‘Fighting Corruption – the role of Civil Society’ with E A S Sarma Former Secretary, Government of India
Do we, ordinary citizens, and our Groups, have a role in fighting corruption? If so, what should it be?We had a manthan about this with one of the finest civil servants and an activist himself.
Mr Sarma is an intellectual of the first order and it was a treat to engage with him.
PS: This talk has no video.
E A S Sarma, IAS
EAS Sarma is one of the finest civil servants we have had. He is today a highly respected public intellectual who has been steadfast in advocating good governance in many areas and has taken stand against major corporates, against the establishment in a most lucid manner.
He is presently the Convener of Forum for Better Visakha (FBV) a civil society forum based at Vizag, engaged in promoting Right to Information Act to empower the disadvantaged sections of the society.
FBV has been closely involved in people’s movements in AP and elsewhere against projects and policies that deprive the people of their land and other resources and damage the environment. FBV has been active in keeping a close watch over the people’s representatives vis a vis the local concerns. The Forum pressurises the government through advocacy and, wherever necessary, seeks judicial interventions to uphold the public good.
Prior to moving to Vizag, Sarma was Principal of ASCI (2001-04) and Secretary to GOI (1997-00). He has a Master’s degree in Nuclear Physics from Andhra University, a Master’s degree in Public Administration from Harvard University and a Ph.D. from IIT, Delhi.
He has a personal website at http://eassarma.in which has many of his articles, an eBook “Will the sparrow ever return?” and other material concerning the work he is doing.
About EAS Sarma in India Today:
Dr E. A. S. Sarma belongs to the rare breed of bureaucrats which has been fighting against the deficiencies in the Indian democratic system both during the service and after retirement.
The Supreme Court recently upheld the public interest litigation filed by Dr Sarma for declaring the deployment of Salwa Judum – a private army to fight the Maoists in Chhattisgarh – unconstitutional, which speaks volumes about his crusade against human rights violations by the government.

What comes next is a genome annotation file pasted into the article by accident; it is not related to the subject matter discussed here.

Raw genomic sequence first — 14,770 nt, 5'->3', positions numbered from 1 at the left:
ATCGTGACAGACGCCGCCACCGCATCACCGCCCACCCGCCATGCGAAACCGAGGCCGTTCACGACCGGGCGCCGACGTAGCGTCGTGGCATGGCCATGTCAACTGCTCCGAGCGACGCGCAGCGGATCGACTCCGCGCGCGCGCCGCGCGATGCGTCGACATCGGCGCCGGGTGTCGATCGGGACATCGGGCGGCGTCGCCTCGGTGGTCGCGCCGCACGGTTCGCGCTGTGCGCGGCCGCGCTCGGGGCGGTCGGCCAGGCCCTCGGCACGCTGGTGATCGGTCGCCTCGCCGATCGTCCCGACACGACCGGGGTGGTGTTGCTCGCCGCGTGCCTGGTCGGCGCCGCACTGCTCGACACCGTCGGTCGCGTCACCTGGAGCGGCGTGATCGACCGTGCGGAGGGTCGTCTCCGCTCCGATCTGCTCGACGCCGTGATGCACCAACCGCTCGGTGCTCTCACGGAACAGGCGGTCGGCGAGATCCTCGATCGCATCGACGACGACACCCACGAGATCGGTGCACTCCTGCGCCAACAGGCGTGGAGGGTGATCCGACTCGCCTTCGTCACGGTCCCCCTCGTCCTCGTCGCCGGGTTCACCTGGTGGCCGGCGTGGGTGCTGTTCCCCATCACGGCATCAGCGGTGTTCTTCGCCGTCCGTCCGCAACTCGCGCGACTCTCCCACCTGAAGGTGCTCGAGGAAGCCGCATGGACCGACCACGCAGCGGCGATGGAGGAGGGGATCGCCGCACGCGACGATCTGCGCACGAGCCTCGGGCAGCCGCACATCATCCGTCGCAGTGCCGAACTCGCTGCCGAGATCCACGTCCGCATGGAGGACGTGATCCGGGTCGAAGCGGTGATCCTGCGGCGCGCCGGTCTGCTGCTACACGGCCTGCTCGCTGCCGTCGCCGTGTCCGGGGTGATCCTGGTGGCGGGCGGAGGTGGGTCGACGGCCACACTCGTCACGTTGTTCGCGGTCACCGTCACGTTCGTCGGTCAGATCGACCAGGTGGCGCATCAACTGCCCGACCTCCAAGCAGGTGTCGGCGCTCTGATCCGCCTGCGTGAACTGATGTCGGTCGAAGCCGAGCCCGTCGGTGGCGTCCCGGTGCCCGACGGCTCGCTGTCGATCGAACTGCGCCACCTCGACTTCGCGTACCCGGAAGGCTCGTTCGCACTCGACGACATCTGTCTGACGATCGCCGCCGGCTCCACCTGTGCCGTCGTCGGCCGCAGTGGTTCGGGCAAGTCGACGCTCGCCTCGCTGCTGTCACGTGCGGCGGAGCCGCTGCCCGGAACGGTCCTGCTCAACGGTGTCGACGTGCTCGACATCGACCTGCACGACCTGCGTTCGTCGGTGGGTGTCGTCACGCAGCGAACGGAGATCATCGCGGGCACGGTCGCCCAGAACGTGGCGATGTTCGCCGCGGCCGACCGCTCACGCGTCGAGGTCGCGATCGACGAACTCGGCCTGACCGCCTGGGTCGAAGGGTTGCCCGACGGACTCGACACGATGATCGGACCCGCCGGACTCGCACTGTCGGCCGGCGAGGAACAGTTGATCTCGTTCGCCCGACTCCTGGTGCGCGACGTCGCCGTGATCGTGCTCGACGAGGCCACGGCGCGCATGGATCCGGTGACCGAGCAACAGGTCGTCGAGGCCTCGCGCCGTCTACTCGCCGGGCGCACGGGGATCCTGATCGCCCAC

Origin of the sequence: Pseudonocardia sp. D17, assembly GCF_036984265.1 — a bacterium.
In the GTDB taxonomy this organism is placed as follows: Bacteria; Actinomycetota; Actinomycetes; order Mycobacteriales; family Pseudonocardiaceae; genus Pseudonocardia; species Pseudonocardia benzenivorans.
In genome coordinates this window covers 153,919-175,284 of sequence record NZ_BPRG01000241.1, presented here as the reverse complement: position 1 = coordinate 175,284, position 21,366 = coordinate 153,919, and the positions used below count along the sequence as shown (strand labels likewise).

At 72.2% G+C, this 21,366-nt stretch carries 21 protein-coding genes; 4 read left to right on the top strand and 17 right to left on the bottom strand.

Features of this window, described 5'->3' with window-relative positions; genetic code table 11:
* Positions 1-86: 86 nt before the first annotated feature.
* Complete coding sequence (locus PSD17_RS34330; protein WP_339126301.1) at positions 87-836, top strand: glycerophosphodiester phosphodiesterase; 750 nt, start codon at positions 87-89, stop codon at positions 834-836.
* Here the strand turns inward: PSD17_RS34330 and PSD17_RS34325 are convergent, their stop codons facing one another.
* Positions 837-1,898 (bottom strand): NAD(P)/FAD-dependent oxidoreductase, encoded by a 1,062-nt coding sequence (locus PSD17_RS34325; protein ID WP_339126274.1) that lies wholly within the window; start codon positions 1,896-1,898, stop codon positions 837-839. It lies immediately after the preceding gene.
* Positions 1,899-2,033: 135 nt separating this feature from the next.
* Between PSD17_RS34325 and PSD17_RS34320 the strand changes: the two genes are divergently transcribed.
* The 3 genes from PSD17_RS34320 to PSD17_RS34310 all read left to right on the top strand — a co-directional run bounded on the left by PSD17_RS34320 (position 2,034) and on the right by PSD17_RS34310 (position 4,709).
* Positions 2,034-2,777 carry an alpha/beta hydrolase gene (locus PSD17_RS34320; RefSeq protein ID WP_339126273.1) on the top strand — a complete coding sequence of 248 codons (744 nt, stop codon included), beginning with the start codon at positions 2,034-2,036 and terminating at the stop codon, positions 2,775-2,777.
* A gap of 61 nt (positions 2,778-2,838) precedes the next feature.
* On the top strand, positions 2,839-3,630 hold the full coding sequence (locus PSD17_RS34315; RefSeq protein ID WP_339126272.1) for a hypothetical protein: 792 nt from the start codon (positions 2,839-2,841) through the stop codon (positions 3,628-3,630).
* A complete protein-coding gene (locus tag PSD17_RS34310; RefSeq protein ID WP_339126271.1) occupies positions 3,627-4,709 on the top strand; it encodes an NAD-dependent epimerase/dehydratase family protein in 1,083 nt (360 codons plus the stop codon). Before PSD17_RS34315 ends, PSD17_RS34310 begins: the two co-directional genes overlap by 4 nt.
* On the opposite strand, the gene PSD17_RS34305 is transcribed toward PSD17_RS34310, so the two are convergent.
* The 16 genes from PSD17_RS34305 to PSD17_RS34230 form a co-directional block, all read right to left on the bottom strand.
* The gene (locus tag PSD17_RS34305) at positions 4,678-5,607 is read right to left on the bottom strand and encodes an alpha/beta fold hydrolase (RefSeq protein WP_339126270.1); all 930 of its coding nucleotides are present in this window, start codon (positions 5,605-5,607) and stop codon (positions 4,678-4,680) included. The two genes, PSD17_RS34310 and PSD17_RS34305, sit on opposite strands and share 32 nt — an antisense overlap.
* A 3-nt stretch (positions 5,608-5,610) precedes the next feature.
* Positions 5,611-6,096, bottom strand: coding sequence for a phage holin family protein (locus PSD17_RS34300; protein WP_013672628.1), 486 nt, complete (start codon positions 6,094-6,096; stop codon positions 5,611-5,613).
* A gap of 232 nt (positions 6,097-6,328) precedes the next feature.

In its judgment, the apex court wondered how the government could treat a reputed bureaucrat like Dr Sarma as a Maoist, especially when he had done his job as a member of the expert group constituted by the planning commission to study “development challenges in extremist-affected areas”. “We had to move the Supreme Court because neither the Centre nor the state government acknowledged our findings on the war in the heart of India,” Dr Sarma said. The 1965-batch IAS officer of the Andhra Pradesh cadre had to face several such challenges during his career. A testimony to his honesty is the fact that he was transferred 26 times in his 35-year tenure.
In 1994-95, when the Telugu Desam Party government wanted to set up a large number of power plants without any competitive bidding, Dr Sarma strongly opposed the policy.
When he could not overrule the government, he went on leave and later applied for a central posting. Had he compromised with the TDP, he could have easily become the state chief secretary. “If a bureaucrat is honest, nobody would dare influence him/her. At the most, the politicians can get him transferred…and one has to be prepared for it if s/he has to survive in the system,” he said.
In 2000, Dr Sarma quit the finance ministry over differences in the public policy issues with the A. B. Vajpayee-led NDA government.
A post-graduate in nuclear physics from the Andhra University and in public administration from the Harvard University, besides having a doctorate from the IIT-Delhi, Dr Sarma has been fighting against projects affecting environment and public health, including the setting up of power projects along the coastal line and illegal mining in tribal areas.